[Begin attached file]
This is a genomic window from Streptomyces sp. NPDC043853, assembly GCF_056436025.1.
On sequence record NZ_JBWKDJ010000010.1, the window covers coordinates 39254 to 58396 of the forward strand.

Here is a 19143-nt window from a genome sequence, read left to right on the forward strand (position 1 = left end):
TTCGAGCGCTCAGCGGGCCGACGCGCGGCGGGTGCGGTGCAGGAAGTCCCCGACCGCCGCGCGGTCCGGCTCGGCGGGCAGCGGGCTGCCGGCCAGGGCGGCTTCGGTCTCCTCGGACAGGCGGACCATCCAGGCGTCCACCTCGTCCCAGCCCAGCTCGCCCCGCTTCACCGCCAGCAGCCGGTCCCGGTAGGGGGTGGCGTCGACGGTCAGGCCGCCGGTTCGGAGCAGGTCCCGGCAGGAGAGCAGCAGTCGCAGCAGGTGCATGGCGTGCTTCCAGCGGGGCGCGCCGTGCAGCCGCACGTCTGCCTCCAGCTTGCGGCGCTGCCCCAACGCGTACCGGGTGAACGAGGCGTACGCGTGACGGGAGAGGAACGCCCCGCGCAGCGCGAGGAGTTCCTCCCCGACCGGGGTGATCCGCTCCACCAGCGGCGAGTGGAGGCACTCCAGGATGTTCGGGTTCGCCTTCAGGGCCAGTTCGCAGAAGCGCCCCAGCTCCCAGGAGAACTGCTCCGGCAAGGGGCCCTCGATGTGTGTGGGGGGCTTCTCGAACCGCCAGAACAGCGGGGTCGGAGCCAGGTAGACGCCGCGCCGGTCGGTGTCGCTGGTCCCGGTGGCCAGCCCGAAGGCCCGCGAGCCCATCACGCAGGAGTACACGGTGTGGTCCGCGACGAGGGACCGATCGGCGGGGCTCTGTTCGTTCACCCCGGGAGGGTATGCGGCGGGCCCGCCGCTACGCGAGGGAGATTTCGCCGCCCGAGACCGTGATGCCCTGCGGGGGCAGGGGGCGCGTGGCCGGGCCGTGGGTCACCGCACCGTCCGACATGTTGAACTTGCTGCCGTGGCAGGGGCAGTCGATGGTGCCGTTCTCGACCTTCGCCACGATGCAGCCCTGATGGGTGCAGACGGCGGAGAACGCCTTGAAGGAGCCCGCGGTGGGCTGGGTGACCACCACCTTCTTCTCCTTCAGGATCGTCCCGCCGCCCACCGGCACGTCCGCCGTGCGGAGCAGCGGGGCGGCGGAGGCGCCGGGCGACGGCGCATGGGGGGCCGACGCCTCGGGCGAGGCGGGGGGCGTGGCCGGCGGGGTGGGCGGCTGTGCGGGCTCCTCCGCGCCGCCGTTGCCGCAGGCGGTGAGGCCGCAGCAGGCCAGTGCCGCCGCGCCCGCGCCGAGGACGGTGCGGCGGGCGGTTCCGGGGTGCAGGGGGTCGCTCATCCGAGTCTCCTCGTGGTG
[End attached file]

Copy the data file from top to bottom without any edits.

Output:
This is a genomic window from Streptomyces sp. NPDC043853, assembly GCF_056436025.1.
On sequence record NZ_JBWKDJ010000010.1, the window covers coordinates 39254 to 58396 of the forward strand.

Here is a 19143-nt window from a genome sequence, read left to right on the forward strand (position 1 = left end):
TTCGAGCGCTCAGCGGGCCGACGCGCGGCGGGTGCGGTGCAGGAAGTCCCCGACCGCCGCGCGGTCCGGCTCGGCGGGCAGCGGGCTGCCGGCCAGGGCGGCTTCGGTCTCCTCGGACAGGCGGACCATCCAGGCGTCCACCTCGTCCCAGCCCAGCTCGCCCCGCTTCACCGCCAGCAGCCGGTCCCGGTAGGGGGTGGCGTCGACGGTCAGGCCGCCGGTTCGGAGCAGGTCCCGGCAGGAGAGCAGCAGTCGCAGCAGGTGCATGGCGTGCTTCCAGCGGGGCGCGCCGTGCAGCCGCACGTCTGCCTCCAGCTTGCGGCGCTGCCCCAACGCGTACCGGGTGAACGAGGCGTACGCGTGACGGGAGAGGAACGCCCCGCGCAGCGCGAGGAGTTCCTCCCCGACCGGGGTGATCCGCTCCACCAGCGGCGAGTGGAGGCACTCCAGGATGTTCGGGTTCGCCTTCAGGGCCAGTTCGCAGAAGCGCCCCAGCTCCCAGGAGAACTGCTCCGGCAAGGGGCCCTCGATGTGTGTGGGGGGCTTCTCGAACCGCCAGAACAGCGGGGTCGGAGCCAGGTAGACGCCGCGCCGGTCGGTGTCGCTGGTCCCGGTGGCCAGCCCGAAGGCCCGCGAGCCCATCACGCAGGAGTACACGGTGTGGTCCGCGACGAGGGACCGATCGGCGGGGCTCTGTTCGTTCACCCCGGGAGGGTATGCGGCGGGCCCGCCGCTACGCGAGGGAGATTTCGCCGCCCGAGACCGTGATGCCCTGCGGGGGCAGGGGGCGCGTGGCCGGGCCGTGGGTCACCGCACCGTCCGACATGTTGAACTTGCTGCCGTGGCAGGGGCAGTCGATGGTGCCGTTCTCGACCTTCGCCACGATGCAGCCCTGATGGGTGCAGACGGCGGAGAACGCCTTGAAGGAGCCCGCGGTGGGCTGGGTGACCACCACCTTCTTCTCCTTCAGGATCGTCCCGCCGCCCACCGGCACGTCCGCCGTGCGGAGCAGCGGGGCGGCGGAGGCGCCGGGCGACGGCGCATGGGGGGCCGACGCCTCGGGCGAGGCGGGGGGCGTGGCCGGCGGGGTGGGCGGCTGTGCGGGCTCCTCCGCGCCGCCGTTGCCGCAGGCGGTGAGGCCGCAGCAGGCCAGTGCCGCCGCGCCCGCGCCGAGGACGGTGCGGCGGGCGGTTCCGGGGTGCAGGGGGTCGCTCATCCGAGTCTCCTCGTGGTG